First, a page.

The two main tariff types are time-of-use and demand-based. In country NSW there is also a tariff that is both time-of-use and demand-based. Many farmers are on this tariff and unfortunately, may have little choice in terms of switching to another tariff.
If you do not have access to a better electricity tariff, your easiest option for reducing costs is to optimise power consumption to match the lower rates. For the time-of-use component of the tariff, power is cheaper at off-peak and shoulder times (see figure for an example of time-of-use periods) – consider switching or shifting power-guzzling activities to off-peak and/or shoulder times where possible.
The demand component of the contract is determined either by your highest demand for electricity during the past 12 months or your highest demand at particular times of use – so a single high-demand event could have a big cost impact.
Strategies for reducing maximum demand might include:
- Avoid starting up lots of energy-intensive electrical equipment at the same time, as more power is consumed during start-up than during operation.
- Consider whether your load could be shifted, say, by running machinery in isolation rather than concurrently.
- Examine power factor correction, meaning that usable power has been maximised relative to the amount of power that is paid for through your meter. This is further discussed in a separate NSW Farmers fact sheet.
Essential Energy (Formerly Country Energy) has a tariff analysis service that can help you to identify the optimal tariff for your farm. To access the service, call the energyanswers team on 1800 ENERGY (1800 363 749) or email email@example.com.
One way of reducing non-negotiable cost is to use less energy from the network by switching to renewable or alternative energy sources such as solar generation. In this regard, it is worth investigating the suitability of power purchase agreements for your property. See NSW Farmers fact sheets on renewable energy options.
Power purchase agreements
Despite the withdrawal by the NSW Government of feed-in tariffs (i.e. payment for feeding energy into the network), attractive solar photovoltaic (PV) deals are still available in the market under power purchase agreements. Under this model, suppliers/installers typically agree to install a solar array and maintain it. To pay off the equipment, the user simply purchases the solar electricity created directly from the installer until both installation and equipment is paid off. This means that potentially, the up-front costs are zero.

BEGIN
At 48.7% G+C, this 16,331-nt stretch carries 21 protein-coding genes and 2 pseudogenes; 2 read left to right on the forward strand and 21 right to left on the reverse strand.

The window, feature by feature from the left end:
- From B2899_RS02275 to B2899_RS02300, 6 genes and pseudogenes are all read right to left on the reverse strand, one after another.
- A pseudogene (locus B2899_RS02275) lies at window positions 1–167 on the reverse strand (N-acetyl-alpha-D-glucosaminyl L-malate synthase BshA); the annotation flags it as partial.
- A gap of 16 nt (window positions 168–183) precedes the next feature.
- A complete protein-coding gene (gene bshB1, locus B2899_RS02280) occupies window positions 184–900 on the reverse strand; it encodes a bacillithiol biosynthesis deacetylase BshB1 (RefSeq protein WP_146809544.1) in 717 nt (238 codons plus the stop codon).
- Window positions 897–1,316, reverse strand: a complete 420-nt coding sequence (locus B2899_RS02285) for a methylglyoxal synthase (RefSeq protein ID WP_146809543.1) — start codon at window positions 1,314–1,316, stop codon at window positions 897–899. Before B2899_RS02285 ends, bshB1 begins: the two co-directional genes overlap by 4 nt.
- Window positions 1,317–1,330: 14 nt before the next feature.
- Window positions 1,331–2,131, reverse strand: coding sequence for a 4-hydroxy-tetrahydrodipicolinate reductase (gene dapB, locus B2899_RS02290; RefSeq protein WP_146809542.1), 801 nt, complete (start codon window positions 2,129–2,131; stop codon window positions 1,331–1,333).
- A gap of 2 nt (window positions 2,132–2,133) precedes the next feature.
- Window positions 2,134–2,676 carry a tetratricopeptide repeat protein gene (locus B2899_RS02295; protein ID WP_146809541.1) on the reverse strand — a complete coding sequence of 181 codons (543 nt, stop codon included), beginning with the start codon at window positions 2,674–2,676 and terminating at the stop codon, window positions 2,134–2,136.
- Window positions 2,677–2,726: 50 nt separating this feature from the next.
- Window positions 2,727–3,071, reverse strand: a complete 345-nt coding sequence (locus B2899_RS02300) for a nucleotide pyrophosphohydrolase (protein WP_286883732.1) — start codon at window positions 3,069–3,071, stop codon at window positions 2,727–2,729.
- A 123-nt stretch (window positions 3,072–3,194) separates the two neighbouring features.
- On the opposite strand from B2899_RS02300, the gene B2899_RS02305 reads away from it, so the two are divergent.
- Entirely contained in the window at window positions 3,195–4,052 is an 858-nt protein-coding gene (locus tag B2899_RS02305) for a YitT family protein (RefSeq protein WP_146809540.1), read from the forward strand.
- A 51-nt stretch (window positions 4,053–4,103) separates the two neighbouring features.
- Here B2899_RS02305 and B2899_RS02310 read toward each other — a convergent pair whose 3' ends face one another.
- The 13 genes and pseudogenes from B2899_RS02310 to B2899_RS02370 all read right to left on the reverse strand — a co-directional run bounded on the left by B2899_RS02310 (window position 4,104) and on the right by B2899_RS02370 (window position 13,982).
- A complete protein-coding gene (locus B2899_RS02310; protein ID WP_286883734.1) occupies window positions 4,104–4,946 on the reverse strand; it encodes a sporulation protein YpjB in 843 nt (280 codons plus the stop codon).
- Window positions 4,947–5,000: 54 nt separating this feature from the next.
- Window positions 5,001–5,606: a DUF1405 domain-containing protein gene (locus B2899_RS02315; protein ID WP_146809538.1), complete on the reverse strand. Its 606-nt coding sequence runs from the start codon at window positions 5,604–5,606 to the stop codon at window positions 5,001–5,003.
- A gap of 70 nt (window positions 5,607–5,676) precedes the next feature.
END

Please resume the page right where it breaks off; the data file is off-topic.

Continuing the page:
This kind of ‘power purchase agreement’ is ‘behind the meter’ and therefore no network charges are due, as all the electricity generated is used on-site. The longer the duration of the agreement, the lower your electricity price becomes. Most such deals will be cost-competitive with energy from non-renewable sources if the deal duration is more than 10 years. As with a traditional fossil fuel power agreement, it pays to shop around for the best deal available. It is also prudent to source and research reputable providers of proven equipment.
There is a risk that demand charges may not be reduced if the load from a complementary renewable source is not co-coincident with peak demand (e.g. one cloudy day could negate the impact of a solar PV system on the peak demand
of your site. Refer to supplementary paper, Solar photovoltaics.
It’s important to note that your current electricity contract may have a minimum annual quantity, typically 90 percent of your contracted amount. So before implementing new major actions to reduce usage, through fuel switching or other means, consider the timing. If just you’re about to enter into a new electricity contract, you should of course factor in reduced consumption and the timing of the change – for example it might not occur or may not decrease your energy usage until the second year of the contract.
Farm Energy Innovation papers
ABARE, 2006. Farm Costs and Returns – Statistics, s.l.: Australian Bureau of Statistics.
Hanna, M. & Ayres, G., 2011. Fuel Required for Field Operations. [Online]
Intelligent Energy Europe, 2010. Efficient20. [Online]
Svejkovsky, C., 2007. Conserving Fuel on the Farm. [Online]
University of Nebraska-Lincoln, n.d. Nebraska Tractor Test Laboratory. [Online]